It is 7:45 p.m. on Tuesday, February 6, 1973 when the firefighters are informed that a fire is ravaging the college on rue Édouard Pailleron in the 19th arrondissement of Paris.
At 8:10 p.m., the four floors of the building collapsed.
Twenty bodies, sixteen children and four adults, are quickly found in the rubble.
The investigation establishes the criminal origin of the incident, but the families of the victims wonder: how the building could have caught fire and collapsed in just over half an hour of time?
The national education services, which have been building an average of 300 colleges per year for ten years to cope with the demographic explosion of the baby boom and the extension of compulsory schooling to 16 years of age, have they been too quick ignoring safety rules?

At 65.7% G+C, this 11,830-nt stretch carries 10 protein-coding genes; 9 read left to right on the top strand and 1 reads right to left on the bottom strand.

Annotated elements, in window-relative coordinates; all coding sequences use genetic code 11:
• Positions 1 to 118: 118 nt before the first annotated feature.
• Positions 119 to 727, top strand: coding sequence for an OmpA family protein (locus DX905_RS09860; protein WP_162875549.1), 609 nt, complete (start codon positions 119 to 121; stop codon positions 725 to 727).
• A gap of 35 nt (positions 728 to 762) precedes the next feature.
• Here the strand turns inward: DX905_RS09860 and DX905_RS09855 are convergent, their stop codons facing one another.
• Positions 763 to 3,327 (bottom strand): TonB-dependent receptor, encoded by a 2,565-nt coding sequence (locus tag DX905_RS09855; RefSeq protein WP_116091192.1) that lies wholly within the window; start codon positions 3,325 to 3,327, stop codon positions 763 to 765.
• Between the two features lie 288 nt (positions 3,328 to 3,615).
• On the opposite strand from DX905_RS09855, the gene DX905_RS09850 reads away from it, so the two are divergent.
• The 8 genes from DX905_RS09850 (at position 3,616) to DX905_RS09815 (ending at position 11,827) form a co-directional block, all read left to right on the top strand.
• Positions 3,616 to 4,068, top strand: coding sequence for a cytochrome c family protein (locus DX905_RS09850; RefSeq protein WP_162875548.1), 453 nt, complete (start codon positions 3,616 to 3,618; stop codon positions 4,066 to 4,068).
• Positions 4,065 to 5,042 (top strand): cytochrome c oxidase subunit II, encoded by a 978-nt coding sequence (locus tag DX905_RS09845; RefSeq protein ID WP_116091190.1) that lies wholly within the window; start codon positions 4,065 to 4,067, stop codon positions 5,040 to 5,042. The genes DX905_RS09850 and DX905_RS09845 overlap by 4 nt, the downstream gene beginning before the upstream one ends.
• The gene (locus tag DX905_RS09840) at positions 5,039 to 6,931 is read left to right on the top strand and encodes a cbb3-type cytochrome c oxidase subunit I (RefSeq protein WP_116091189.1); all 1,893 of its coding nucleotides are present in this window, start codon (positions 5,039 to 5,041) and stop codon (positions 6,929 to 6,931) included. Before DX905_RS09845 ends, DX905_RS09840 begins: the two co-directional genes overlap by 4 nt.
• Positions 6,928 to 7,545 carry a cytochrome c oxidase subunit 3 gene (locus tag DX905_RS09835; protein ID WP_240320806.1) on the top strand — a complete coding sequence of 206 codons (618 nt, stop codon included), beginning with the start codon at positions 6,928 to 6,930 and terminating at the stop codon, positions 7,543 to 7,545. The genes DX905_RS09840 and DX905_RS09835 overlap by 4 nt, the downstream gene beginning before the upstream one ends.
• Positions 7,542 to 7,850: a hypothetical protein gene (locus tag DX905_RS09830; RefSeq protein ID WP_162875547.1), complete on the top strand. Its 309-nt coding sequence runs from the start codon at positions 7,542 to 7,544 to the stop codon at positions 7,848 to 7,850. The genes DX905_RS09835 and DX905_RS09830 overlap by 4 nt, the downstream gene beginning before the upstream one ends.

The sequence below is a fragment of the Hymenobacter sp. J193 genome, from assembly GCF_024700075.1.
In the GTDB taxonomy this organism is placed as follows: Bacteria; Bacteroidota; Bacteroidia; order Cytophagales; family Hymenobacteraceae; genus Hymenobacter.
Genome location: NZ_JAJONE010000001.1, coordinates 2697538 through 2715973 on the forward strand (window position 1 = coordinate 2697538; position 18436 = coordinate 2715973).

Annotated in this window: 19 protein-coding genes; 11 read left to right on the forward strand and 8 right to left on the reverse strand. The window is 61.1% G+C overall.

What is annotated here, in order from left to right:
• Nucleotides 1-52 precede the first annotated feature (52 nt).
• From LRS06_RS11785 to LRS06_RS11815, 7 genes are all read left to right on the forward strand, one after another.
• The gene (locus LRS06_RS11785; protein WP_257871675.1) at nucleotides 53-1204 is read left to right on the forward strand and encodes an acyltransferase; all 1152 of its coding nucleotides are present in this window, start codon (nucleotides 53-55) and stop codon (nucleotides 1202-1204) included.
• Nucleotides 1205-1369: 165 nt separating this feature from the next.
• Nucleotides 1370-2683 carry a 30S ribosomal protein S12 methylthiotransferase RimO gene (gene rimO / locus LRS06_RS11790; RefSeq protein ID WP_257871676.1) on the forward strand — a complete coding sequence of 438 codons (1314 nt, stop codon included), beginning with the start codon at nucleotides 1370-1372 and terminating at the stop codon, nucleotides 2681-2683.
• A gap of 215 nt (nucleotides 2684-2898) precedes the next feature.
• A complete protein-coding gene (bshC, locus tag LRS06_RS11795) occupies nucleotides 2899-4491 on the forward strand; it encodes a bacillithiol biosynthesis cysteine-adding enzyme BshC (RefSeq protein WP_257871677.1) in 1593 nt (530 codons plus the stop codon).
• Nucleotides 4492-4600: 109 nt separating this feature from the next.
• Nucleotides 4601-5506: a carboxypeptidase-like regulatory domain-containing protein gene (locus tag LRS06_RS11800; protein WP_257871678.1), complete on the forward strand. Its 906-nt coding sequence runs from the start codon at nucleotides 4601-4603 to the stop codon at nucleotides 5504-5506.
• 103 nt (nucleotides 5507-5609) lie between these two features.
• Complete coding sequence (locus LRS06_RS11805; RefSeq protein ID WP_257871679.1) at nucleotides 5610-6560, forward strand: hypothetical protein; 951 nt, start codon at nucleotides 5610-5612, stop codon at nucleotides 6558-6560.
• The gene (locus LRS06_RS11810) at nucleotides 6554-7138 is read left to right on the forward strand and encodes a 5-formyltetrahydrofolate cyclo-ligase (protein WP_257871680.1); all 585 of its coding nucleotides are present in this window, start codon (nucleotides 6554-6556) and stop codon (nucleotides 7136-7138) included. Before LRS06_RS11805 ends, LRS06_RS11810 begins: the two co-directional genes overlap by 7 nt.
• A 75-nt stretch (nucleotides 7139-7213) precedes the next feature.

The affair of the College of Secondary Education (CES) Pailleron comes to clash in France Pompidou the still vivid memory of the drama of the discotheque the "5-7" whose trial has just ended.
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